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I just saw an advertisement for the CTV NewsNet coverage of the Robert Pickton murder trial. On one hand, I'm relieved that after all this time the trial is about to begin. On the other hand, there has been some backlash to the continued publicity among some groups in British Columbia, particularly from women's groups. I'd like to add a thought or two, if I may.

Much is made about the "public's right to know". As a member of the public, I'd like to establish and enshrine right at this moment the right not to care. I am not interested in the day-to-day testimony, and I will not care until the verdict is in. The verdict is what is important, not the daily events in the courtroom. If I were one of the families whose daughters have vanished, I would be a little tired of the constant reiteration of the same speculation over and over again.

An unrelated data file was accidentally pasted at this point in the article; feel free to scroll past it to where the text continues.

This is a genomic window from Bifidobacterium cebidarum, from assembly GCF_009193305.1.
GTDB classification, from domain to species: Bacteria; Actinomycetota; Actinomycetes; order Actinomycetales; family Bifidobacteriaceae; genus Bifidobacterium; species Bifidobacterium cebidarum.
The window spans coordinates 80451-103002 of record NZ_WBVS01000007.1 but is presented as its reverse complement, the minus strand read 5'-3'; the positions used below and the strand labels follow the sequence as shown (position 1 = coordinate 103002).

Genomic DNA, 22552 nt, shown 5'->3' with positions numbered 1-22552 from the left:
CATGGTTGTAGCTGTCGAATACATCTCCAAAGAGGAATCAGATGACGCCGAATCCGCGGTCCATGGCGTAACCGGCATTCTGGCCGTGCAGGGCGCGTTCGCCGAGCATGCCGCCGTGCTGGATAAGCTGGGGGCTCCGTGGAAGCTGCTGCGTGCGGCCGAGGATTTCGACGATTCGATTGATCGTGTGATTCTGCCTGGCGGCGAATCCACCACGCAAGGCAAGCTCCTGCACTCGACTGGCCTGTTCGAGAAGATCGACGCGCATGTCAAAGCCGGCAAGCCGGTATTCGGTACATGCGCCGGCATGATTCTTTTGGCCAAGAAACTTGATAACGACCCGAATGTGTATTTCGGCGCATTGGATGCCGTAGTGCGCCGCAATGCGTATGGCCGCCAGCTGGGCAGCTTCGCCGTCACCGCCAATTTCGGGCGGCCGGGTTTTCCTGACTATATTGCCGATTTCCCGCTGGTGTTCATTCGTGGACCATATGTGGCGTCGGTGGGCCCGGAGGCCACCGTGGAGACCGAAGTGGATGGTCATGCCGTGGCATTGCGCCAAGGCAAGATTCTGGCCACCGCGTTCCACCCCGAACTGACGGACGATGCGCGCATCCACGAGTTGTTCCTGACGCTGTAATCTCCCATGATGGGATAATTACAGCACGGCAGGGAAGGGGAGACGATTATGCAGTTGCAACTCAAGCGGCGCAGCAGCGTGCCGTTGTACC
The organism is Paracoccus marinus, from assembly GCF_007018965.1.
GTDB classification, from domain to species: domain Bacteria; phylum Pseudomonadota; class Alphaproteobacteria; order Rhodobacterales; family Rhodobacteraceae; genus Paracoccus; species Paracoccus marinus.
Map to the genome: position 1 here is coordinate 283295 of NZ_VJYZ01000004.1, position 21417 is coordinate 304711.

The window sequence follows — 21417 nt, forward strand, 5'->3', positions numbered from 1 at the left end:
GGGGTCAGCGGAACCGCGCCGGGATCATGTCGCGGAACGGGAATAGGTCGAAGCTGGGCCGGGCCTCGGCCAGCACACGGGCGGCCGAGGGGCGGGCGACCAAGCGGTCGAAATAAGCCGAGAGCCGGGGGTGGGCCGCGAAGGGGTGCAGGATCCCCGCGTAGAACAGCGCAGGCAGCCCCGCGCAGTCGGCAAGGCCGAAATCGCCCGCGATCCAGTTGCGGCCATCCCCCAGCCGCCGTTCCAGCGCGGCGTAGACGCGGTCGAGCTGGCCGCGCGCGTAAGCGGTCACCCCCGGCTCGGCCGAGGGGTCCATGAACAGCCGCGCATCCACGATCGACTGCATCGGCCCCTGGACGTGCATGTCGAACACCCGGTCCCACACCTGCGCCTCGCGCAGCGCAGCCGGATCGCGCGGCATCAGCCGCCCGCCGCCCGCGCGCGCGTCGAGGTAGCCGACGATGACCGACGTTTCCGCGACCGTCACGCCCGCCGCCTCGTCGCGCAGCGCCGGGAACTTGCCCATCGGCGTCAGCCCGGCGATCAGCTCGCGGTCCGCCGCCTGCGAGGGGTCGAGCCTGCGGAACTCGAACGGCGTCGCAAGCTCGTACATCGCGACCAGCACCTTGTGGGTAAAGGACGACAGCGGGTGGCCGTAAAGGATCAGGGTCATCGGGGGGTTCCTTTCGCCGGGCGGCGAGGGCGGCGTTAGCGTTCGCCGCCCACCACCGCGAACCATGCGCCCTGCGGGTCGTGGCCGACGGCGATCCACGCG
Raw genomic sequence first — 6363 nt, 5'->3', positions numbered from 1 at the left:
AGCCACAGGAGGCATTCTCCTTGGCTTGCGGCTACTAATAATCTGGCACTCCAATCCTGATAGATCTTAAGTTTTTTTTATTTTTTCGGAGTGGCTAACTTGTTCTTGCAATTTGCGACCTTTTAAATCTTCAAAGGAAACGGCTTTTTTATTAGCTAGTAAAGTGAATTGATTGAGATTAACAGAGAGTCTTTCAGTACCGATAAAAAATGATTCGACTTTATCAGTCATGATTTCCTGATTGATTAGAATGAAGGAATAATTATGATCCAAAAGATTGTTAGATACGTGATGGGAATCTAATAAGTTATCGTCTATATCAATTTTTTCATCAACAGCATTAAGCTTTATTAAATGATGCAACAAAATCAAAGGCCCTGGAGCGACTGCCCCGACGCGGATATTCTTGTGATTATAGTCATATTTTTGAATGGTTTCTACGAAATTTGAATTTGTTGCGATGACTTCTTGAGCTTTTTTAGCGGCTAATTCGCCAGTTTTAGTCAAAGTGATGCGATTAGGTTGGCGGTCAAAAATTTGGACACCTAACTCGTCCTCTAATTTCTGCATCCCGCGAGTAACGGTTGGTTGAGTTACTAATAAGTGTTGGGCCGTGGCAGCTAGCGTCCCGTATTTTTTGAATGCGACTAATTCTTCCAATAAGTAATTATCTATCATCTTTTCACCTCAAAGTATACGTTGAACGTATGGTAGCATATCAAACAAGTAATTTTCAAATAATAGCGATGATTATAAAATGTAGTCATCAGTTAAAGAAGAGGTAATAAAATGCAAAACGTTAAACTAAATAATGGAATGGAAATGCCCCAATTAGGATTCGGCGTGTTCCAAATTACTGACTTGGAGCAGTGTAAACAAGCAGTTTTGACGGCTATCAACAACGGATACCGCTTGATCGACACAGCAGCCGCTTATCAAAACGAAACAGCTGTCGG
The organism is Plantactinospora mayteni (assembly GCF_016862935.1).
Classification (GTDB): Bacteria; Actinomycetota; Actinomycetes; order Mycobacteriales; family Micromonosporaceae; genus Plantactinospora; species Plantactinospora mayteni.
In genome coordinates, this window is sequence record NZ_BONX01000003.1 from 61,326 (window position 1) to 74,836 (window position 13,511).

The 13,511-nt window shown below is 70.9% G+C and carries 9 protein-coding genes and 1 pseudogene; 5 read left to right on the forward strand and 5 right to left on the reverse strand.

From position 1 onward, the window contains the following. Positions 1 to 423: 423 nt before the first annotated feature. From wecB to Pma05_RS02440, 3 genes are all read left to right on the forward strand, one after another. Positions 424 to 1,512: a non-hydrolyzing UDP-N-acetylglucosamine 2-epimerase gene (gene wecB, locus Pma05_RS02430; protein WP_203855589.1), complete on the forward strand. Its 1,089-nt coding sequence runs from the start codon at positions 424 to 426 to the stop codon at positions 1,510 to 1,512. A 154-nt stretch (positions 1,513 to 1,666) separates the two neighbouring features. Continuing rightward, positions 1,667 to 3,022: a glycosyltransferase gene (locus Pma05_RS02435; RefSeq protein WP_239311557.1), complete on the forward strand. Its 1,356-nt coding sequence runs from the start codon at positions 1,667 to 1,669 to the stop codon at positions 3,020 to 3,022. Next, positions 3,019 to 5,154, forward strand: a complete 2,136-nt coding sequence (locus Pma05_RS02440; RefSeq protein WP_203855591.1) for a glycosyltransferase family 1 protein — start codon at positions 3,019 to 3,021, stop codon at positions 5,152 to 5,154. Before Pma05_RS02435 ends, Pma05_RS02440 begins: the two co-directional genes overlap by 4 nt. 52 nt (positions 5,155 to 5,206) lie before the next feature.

"The public's right to know" is an excuse, and not a very good one at that. The media uses its' supposed "championing of the little guy" language to disguise that fact that they are pandering to put butts in seats and eyes on screens. The transparent exploitation of tragedy to appeal to the baser parts of human nature is appalling. Why does the public have a right to know anything about this other than the verdict? The families of the victims will be in the courtroom, and as far as I'm concerned, those are the only people who have a right to the information presented at trial.

Let's look closer at this supposed "right":

1.) What constructive information will come from the details that are shared?